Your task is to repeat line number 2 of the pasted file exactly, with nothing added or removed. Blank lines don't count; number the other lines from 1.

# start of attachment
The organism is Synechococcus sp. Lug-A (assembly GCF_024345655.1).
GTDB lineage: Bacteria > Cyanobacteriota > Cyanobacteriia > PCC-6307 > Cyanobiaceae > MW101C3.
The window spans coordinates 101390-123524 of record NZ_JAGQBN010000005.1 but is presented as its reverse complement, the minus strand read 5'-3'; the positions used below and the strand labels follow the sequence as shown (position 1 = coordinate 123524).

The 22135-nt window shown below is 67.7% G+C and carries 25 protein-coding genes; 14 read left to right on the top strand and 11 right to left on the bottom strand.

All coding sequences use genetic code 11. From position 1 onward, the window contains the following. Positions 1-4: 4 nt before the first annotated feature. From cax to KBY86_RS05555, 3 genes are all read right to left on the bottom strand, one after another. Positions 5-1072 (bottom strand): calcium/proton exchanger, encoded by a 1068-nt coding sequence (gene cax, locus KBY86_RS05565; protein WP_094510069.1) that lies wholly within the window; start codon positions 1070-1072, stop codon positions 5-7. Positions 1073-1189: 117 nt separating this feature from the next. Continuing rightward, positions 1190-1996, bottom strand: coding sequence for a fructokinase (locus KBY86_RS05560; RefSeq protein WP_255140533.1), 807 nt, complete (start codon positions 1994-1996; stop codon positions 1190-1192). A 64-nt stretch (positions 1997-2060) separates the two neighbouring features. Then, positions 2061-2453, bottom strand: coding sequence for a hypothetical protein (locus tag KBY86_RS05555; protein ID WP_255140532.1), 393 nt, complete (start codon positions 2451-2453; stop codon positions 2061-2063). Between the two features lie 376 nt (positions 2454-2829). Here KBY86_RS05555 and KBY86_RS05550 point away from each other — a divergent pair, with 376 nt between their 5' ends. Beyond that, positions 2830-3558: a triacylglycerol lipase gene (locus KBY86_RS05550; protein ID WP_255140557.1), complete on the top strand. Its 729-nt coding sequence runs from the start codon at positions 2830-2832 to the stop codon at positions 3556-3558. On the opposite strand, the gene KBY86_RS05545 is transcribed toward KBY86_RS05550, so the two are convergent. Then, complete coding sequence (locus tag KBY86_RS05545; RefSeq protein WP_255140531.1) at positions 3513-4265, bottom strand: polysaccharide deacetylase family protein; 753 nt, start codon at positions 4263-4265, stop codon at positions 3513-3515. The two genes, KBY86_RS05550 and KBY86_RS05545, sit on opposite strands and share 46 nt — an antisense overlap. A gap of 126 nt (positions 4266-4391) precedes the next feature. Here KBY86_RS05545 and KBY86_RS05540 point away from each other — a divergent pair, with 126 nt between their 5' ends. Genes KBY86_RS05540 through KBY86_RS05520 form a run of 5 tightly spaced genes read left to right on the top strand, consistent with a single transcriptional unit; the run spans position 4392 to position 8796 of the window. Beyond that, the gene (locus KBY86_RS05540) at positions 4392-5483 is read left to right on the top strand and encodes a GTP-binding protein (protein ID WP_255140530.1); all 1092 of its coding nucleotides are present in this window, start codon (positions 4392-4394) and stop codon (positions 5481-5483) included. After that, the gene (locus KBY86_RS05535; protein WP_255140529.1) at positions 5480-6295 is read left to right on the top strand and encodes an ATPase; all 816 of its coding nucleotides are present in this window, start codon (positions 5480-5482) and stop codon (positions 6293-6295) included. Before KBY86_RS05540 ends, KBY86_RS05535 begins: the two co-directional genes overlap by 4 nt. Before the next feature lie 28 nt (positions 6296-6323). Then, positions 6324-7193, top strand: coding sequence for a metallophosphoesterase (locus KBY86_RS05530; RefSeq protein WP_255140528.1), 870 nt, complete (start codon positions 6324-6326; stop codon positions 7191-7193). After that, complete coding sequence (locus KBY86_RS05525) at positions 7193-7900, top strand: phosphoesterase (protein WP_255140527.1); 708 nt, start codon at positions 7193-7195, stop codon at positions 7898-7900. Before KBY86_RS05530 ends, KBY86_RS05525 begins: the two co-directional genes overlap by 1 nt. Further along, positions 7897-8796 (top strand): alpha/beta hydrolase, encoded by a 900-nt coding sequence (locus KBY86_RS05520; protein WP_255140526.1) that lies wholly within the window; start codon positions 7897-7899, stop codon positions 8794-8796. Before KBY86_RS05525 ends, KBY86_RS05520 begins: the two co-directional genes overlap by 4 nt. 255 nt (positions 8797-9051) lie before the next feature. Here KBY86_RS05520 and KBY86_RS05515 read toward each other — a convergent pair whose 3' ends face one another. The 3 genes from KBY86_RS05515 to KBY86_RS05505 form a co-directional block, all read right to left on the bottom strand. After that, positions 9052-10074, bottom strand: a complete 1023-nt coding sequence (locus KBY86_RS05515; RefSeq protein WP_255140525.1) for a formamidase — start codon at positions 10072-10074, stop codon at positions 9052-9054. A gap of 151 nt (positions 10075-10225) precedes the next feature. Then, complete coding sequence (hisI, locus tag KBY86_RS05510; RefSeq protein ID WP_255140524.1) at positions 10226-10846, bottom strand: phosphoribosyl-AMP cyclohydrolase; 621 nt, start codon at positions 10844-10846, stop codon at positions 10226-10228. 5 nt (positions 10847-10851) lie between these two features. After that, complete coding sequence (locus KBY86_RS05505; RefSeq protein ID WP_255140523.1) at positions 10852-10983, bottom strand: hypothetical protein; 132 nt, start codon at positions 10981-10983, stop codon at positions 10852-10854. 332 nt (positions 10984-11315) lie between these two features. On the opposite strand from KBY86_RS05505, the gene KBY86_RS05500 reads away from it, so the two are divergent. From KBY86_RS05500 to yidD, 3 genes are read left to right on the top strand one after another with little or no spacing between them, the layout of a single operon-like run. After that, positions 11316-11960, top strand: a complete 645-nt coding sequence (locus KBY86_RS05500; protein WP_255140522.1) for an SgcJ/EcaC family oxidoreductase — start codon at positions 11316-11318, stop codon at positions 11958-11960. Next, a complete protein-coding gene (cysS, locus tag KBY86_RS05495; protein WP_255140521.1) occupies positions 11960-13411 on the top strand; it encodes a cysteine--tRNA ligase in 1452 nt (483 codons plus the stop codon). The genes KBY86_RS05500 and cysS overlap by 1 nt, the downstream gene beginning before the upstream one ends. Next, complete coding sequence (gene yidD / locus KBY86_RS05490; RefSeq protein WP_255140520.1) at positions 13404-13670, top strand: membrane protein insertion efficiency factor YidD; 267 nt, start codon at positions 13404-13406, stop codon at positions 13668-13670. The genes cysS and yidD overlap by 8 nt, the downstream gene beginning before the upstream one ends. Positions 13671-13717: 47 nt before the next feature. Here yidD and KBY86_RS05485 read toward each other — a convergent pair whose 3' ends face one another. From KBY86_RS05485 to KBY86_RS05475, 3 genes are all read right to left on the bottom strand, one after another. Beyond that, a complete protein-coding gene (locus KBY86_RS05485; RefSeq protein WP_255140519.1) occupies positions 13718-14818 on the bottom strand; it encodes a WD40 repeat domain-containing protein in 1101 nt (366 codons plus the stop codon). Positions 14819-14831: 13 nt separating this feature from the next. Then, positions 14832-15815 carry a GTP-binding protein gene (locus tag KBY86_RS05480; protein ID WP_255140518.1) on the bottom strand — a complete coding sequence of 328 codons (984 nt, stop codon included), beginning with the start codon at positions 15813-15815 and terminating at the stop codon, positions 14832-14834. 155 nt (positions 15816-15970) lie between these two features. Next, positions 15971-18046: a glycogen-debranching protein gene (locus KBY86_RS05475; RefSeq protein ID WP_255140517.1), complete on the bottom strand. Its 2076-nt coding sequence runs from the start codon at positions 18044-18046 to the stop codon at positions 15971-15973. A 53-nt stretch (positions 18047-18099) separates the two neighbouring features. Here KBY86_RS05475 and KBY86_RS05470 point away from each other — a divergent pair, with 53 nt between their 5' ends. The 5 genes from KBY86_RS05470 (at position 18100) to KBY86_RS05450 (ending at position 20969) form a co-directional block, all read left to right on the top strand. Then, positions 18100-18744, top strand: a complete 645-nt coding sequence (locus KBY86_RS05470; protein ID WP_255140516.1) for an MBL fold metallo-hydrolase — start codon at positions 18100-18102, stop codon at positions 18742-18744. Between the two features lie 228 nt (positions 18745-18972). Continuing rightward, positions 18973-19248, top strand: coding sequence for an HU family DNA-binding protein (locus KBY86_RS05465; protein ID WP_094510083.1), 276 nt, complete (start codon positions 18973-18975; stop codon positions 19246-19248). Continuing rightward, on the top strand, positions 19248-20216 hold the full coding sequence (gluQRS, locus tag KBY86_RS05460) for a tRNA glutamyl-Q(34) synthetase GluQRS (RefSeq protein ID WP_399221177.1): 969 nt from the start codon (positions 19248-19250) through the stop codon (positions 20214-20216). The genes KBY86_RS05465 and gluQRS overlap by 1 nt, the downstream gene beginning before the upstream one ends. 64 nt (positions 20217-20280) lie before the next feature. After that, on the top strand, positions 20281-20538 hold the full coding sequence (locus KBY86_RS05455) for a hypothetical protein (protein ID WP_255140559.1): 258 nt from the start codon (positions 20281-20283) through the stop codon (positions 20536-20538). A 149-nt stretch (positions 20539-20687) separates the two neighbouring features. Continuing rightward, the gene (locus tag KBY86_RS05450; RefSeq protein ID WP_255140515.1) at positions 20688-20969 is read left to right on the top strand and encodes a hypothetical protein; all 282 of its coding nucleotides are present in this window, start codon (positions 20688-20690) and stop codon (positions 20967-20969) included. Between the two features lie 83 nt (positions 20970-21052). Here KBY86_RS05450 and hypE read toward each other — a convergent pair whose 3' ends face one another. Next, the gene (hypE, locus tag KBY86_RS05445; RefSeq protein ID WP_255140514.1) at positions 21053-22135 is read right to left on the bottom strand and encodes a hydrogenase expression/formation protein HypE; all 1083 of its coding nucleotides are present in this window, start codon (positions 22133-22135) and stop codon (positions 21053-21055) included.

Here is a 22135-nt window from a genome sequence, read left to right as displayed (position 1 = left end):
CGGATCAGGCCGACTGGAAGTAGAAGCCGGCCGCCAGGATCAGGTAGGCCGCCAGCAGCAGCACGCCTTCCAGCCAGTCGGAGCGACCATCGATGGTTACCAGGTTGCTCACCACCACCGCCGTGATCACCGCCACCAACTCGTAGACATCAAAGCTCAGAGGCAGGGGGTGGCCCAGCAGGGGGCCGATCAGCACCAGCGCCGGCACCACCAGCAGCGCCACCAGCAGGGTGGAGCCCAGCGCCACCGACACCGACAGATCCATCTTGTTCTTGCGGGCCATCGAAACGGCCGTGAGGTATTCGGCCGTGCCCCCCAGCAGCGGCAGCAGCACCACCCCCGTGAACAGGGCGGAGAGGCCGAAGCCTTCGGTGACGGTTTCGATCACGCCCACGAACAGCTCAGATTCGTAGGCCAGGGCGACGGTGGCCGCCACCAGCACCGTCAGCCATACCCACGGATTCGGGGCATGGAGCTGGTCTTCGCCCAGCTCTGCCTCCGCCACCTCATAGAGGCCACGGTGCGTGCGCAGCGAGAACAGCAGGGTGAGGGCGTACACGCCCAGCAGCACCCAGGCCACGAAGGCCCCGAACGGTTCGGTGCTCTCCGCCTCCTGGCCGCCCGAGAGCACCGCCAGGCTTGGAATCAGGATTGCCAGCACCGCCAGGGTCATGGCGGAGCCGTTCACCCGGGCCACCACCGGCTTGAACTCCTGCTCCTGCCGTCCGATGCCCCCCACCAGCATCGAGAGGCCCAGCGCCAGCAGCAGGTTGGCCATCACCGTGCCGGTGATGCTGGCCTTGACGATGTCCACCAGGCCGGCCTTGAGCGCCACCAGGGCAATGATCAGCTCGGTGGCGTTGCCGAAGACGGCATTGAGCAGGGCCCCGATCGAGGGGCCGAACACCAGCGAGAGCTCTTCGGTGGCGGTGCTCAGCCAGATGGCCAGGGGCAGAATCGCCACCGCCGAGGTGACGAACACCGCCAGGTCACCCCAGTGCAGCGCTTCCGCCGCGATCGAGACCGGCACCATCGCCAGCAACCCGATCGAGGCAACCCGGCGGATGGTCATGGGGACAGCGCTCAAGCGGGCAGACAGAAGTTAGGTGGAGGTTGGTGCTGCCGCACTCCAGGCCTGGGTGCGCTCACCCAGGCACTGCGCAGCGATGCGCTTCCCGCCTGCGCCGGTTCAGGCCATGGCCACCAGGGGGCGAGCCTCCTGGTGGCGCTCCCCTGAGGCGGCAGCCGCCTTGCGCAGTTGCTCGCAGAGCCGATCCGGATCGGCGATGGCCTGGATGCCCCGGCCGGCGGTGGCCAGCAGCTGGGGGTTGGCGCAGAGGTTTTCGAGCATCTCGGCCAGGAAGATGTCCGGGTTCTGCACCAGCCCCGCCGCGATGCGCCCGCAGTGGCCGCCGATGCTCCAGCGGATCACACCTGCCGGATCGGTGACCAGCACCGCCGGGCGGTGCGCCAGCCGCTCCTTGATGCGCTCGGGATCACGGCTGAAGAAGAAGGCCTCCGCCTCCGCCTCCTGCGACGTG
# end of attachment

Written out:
GTDB lineage: Bacteria > Cyanobacteriota > Cyanobacteriia > PCC-6307 > Cyanobiaceae > MW101C3.